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Imagination needed for energy for theworld's poor.
The United Nations has set a global aspiration, known as Sustainable Development Goal 7 (SDG7), of “access to affordable, reliable, sustainable, and modern energy for all.” This is a wonderful vision.
But he says
Mistake 1: Equating energy with just electricity at home.
The world’s dominant energy goal (and the principal indicator for tracking SDG7) is getting the ratio of electrified homes to 100%, AKA ‘universal energy access.’ It’s a worthy objective. Every person on the planet absolutely deserves to have lighting and electrical appliances at home.
Do we do the accounting of costs to make that electricity, deploy it and pay for the machines to use it?
Mistake 2: Defining modern down so low as to be borderline gaslighting.
Mistake 3: Forgetting affordable and reliable, which is what business really needs.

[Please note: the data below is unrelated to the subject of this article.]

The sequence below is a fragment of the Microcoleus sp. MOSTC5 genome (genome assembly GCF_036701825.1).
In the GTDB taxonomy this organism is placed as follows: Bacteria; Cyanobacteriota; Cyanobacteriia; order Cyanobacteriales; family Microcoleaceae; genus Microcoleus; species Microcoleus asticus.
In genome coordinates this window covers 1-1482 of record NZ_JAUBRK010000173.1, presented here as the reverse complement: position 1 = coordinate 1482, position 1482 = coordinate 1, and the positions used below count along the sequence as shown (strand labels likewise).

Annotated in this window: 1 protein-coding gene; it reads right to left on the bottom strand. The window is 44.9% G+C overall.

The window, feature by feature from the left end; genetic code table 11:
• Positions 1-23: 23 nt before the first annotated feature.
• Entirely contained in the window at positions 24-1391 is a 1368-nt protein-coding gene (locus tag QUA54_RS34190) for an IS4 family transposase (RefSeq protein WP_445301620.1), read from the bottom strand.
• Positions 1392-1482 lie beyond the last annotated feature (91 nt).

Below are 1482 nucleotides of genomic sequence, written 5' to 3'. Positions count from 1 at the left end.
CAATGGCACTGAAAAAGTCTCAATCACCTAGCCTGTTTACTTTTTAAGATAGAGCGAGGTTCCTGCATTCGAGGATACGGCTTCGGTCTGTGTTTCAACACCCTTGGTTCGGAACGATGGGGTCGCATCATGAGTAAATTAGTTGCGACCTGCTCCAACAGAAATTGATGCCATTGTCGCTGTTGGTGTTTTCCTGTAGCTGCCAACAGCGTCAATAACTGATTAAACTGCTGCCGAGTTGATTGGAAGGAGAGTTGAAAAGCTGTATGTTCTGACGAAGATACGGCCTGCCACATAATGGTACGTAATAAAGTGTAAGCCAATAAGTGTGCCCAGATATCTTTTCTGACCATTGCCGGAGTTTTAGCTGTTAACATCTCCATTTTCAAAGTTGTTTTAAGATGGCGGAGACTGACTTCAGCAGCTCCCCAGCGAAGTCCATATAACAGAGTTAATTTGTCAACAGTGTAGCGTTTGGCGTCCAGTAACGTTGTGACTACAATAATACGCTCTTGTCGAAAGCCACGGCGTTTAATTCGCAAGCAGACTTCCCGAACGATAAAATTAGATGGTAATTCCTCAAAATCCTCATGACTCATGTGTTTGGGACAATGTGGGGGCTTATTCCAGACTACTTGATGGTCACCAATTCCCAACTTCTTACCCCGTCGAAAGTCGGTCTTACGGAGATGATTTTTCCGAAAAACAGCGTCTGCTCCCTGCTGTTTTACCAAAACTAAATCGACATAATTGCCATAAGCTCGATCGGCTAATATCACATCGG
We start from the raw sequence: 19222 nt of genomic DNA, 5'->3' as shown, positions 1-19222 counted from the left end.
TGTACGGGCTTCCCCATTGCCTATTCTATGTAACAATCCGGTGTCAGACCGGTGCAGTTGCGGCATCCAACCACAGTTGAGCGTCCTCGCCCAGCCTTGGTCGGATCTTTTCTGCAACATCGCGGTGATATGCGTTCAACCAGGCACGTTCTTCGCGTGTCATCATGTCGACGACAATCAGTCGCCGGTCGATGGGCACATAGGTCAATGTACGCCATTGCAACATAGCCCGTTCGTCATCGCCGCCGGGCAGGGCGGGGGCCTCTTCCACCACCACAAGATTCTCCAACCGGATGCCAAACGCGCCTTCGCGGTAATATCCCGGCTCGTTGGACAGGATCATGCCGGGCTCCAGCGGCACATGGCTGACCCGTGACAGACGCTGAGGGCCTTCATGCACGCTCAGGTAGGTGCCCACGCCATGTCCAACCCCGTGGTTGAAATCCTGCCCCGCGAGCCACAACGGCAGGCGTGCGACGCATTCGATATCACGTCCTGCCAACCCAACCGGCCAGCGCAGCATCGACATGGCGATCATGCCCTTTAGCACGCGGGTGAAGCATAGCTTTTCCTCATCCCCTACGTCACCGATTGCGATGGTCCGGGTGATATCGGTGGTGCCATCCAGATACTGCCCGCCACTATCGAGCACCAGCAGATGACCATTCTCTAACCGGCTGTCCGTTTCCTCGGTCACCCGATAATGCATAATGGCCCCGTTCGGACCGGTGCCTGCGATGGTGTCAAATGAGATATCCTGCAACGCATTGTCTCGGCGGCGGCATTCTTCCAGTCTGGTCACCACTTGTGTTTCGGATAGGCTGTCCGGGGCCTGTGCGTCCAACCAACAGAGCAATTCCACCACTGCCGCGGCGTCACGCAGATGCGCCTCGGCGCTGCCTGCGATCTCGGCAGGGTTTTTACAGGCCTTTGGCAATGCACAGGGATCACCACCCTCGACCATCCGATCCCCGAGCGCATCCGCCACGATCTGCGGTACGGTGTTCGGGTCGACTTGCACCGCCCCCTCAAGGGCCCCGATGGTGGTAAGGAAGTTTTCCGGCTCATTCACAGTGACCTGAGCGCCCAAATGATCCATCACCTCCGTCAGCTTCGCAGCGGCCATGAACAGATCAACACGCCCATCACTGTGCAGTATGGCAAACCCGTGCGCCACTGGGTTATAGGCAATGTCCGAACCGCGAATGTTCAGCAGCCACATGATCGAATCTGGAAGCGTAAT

The ultimate goal of global development is to raise incomes and enable every person on the planet to have a fair shot at fulfilling their creative and human potential. That’s just not possible when people live in energy poverty.
Modern energy systems that can deliver cheap and dependable power at scale can drive higher living standards, productivity growth, and economic transformation.
Holding out hope for solving energy poverty by some reduced version of current energy consumption patterns in the north seems to me seriously wrong. In order to deal with climate change, we must limit the production of CO2. His argument is that we can increase the share of energy used by the poor while decreasing it for the rich. Is this politically feasible even if morally, correct? If 50% of the world’s population is poor*, “Affordable and reliable” sounds expensive and all the deliverables will be enriching the providing corporations. This is worth critical and imaginative thinking and I worry that Andy’s approach says we can stop imagining, just implement.
* as defined by the quality of life, not the dollar as the measure, covering cheap food and minimal space.